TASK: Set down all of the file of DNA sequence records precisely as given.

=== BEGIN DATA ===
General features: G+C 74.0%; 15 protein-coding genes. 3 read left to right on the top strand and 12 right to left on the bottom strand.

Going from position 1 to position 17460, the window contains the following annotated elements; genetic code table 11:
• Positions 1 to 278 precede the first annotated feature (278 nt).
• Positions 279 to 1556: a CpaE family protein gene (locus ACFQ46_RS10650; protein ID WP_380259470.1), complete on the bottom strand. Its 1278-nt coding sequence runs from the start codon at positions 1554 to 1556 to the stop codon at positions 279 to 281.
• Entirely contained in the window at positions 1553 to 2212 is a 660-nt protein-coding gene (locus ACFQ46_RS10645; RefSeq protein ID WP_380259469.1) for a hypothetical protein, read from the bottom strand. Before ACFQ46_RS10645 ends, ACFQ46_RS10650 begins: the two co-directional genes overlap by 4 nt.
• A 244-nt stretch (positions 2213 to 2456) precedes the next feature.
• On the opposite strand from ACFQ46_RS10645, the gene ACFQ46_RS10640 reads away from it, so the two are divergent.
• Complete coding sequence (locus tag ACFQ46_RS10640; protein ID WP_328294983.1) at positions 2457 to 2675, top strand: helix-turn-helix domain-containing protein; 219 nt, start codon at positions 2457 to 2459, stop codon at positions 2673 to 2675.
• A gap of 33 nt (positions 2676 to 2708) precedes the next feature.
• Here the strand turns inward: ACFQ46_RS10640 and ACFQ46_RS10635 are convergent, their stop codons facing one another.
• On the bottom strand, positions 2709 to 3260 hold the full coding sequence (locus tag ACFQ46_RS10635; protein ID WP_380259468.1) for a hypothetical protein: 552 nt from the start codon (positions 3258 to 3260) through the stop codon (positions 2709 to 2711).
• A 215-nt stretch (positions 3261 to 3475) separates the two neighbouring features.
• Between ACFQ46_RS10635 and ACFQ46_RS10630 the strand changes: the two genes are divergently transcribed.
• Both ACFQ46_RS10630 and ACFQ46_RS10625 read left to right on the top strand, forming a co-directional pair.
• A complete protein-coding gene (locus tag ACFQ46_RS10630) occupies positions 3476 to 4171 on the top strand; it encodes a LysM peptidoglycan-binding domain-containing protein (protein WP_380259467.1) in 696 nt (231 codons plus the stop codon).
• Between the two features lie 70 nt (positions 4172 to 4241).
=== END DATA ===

General features: G+C 74.0%; 15 protein-coding genes. 3 read left to right on the top strand and 12 right to left on the bottom strand.

Going from position 1 to position 17460, the window contains the following annotated elements; genetic code table 11:
• Positions 1 to 278 precede the first annotated feature (278 nt).
• Positions 279 to 1556: a CpaE family protein gene (locus ACFQ46_RS10650; protein ID WP_380259470.1), complete on the bottom strand. Its 1278-nt coding sequence runs from the start codon at positions 1554 to 1556 to the stop codon at positions 279 to 281.
• Entirely contained in the window at positions 1553 to 2212 is a 660-nt protein-coding gene (locus ACFQ46_RS10645; RefSeq protein ID WP_380259469.1) for a hypothetical protein, read from the bottom strand. Before ACFQ46_RS10645 ends, ACFQ46_RS10650 begins: the two co-directional genes overlap by 4 nt.
• A 244-nt stretch (positions 2213 to 2456) precedes the next feature.
• On the opposite strand from ACFQ46_RS10645, the gene ACFQ46_RS10640 reads away from it, so the two are divergent.
• Complete coding sequence (locus tag ACFQ46_RS10640; protein ID WP_328294983.1) at positions 2457 to 2675, top strand: helix-turn-helix domain-containing protein; 219 nt, start codon at positions 2457 to 2459, stop codon at positions 2673 to 2675.
• A gap of 33 nt (positions 2676 to 2708) precedes the next feature.
• Here the strand turns inward: ACFQ46_RS10640 and ACFQ46_RS10635 are convergent, their stop codons facing one another.
• On the bottom strand, positions 2709 to 3260 hold the full coding sequence (locus tag ACFQ46_RS10635; protein ID WP_380259468.1) for a hypothetical protein: 552 nt from the start codon (positions 3258 to 3260) through the stop codon (positions 2709 to 2711).
• A 215-nt stretch (positions 3261 to 3475) separates the two neighbouring features.
• Between ACFQ46_RS10635 and ACFQ46_RS10630 the strand changes: the two genes are divergently transcribed.
• Both ACFQ46_RS10630 and ACFQ46_RS10625 read left to right on the top strand, forming a co-directional pair.
• A complete protein-coding gene (locus tag ACFQ46_RS10630) occupies positions 3476 to 4171 on the top strand; it encodes a LysM peptidoglycan-binding domain-containing protein (protein WP_380259467.1) in 696 nt (231 codons plus the stop codon).
• Between the two features lie 70 nt (positions 4172 to 4241).